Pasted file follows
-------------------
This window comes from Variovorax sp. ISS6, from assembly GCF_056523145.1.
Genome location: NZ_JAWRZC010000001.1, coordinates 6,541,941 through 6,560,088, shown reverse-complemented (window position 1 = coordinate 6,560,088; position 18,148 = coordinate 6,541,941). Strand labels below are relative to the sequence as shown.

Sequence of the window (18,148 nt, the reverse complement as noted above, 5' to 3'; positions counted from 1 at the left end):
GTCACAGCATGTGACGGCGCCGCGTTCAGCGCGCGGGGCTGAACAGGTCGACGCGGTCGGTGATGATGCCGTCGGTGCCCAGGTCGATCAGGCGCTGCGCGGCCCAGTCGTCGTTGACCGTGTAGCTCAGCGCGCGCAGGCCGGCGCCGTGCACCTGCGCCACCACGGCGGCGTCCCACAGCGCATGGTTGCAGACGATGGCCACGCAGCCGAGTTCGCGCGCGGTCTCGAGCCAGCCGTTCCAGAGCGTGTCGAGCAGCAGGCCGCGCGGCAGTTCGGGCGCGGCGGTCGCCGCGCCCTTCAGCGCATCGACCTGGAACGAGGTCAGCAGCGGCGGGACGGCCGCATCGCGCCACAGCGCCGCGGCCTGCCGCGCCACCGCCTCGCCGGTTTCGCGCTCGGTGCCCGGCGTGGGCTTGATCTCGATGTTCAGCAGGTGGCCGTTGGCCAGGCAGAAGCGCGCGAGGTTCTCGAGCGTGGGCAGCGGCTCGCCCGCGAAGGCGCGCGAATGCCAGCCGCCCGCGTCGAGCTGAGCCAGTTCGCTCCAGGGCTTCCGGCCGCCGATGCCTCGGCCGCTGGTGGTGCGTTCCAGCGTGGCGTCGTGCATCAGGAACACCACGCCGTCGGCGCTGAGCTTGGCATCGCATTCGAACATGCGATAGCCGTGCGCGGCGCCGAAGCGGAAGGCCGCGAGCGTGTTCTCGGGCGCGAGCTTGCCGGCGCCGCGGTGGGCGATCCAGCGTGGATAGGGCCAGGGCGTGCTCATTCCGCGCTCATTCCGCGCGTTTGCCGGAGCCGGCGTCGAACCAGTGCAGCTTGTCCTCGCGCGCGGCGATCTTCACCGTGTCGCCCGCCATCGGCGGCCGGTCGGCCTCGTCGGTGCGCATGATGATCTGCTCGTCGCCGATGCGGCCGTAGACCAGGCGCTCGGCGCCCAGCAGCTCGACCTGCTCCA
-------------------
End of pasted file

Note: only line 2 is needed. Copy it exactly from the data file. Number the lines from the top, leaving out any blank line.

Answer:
Genome location: NZ_JAWRZC010000001.1, coordinates 6,541,941 through 6,560,088, shown reverse-complemented (window position 1 = coordinate 6,560,088; position 18,148 = coordinate 6,541,941). Strand labels below are relative to the sequence as shown.